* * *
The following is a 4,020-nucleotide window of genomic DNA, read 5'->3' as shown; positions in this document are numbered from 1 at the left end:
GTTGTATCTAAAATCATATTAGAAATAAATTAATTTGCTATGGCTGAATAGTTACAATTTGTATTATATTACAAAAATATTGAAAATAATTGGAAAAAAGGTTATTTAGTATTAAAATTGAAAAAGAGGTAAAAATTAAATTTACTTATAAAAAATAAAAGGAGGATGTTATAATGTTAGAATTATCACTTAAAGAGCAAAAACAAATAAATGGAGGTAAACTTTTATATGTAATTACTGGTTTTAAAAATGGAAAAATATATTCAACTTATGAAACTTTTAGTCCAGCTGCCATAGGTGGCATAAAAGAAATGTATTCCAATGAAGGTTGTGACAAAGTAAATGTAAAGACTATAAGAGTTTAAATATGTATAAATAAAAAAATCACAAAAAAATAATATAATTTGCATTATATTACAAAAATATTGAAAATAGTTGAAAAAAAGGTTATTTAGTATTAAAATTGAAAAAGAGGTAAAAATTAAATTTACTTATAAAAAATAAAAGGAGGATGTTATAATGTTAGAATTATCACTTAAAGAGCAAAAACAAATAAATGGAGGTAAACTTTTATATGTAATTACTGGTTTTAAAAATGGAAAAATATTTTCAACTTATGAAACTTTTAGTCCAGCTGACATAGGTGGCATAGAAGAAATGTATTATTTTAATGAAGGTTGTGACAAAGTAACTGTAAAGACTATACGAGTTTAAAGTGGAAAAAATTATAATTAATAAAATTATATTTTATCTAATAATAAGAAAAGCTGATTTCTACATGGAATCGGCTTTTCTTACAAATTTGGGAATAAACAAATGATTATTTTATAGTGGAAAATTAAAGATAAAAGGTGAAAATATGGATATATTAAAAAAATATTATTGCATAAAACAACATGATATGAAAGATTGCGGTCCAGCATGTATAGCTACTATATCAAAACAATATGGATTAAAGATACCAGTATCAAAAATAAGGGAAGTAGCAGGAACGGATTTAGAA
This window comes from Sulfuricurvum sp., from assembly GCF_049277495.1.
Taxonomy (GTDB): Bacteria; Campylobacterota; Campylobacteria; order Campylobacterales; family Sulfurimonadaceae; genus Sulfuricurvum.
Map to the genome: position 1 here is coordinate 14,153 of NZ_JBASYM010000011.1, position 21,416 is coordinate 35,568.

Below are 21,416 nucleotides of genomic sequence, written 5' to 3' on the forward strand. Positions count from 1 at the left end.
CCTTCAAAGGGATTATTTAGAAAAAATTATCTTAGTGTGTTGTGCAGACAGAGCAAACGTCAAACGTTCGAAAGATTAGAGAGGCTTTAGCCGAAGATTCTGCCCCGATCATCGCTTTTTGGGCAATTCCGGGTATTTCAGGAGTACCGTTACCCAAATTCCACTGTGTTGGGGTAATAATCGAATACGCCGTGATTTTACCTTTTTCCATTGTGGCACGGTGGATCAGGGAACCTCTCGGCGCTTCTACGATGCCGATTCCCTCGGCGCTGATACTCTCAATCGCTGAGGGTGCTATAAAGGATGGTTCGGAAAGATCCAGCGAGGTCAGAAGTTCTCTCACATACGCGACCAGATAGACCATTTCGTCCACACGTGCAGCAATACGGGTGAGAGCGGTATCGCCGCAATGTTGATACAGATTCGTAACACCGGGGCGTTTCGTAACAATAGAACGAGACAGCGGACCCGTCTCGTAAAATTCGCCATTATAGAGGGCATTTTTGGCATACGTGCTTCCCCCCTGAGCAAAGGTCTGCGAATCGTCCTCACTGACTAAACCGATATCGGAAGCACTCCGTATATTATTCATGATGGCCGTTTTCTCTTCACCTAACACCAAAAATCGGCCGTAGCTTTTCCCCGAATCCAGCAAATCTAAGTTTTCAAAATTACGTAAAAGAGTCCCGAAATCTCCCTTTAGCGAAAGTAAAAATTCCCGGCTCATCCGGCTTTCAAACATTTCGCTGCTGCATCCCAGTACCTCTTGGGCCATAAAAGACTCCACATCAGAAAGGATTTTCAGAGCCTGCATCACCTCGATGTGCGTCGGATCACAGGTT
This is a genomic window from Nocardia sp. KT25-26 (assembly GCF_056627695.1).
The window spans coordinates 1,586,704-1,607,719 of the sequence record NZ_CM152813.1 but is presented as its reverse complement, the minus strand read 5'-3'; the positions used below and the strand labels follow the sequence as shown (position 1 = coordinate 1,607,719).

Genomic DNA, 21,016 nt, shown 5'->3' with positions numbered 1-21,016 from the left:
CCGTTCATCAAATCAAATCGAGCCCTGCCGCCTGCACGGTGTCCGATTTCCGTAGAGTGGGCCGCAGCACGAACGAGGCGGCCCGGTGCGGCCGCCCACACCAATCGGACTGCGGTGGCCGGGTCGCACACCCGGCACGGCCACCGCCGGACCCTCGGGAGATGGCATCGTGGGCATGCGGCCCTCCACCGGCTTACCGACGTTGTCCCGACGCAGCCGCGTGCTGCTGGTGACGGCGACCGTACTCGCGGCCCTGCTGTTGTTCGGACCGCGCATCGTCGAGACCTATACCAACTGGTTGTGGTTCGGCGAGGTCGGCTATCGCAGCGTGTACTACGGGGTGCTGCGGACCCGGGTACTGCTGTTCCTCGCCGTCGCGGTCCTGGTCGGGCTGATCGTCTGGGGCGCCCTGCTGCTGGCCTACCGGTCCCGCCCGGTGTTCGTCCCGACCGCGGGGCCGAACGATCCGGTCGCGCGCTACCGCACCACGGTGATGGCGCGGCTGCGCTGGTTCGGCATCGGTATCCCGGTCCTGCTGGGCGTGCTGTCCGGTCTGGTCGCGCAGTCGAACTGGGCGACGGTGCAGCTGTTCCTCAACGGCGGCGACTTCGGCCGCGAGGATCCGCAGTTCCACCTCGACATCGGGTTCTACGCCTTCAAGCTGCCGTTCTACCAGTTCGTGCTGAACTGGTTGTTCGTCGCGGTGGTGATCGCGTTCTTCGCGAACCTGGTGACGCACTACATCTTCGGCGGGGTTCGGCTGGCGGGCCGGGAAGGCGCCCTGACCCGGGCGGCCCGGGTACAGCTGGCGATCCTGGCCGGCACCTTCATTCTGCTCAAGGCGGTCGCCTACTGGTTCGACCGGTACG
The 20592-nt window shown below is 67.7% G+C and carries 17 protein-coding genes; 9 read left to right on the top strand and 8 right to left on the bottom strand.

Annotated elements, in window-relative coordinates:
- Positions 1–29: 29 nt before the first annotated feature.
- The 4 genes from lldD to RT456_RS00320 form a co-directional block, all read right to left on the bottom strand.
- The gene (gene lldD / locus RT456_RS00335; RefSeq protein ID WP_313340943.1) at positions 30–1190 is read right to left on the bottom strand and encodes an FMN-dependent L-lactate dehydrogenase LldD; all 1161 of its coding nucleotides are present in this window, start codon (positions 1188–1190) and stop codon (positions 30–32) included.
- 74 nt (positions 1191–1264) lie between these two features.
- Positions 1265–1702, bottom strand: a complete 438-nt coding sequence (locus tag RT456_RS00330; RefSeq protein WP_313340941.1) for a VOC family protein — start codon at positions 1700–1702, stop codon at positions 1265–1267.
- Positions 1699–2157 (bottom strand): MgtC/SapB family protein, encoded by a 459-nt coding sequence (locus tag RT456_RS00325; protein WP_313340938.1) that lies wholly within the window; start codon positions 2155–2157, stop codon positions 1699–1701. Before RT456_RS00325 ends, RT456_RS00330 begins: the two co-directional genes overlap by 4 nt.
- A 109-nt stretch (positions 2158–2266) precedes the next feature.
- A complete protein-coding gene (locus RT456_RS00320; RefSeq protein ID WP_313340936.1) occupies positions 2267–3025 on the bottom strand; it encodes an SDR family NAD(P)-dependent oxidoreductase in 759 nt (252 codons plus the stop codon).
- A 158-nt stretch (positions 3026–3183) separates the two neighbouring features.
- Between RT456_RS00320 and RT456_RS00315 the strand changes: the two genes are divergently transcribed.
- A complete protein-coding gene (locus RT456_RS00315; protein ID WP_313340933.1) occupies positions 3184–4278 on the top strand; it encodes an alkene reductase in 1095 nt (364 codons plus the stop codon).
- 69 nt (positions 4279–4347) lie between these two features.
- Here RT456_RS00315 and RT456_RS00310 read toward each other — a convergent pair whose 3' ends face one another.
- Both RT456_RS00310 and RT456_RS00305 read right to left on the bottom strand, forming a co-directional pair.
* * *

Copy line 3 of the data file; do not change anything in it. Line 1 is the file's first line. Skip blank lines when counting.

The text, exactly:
This window comes from Sulfuricurvum sp., from assembly GCF_049277495.1.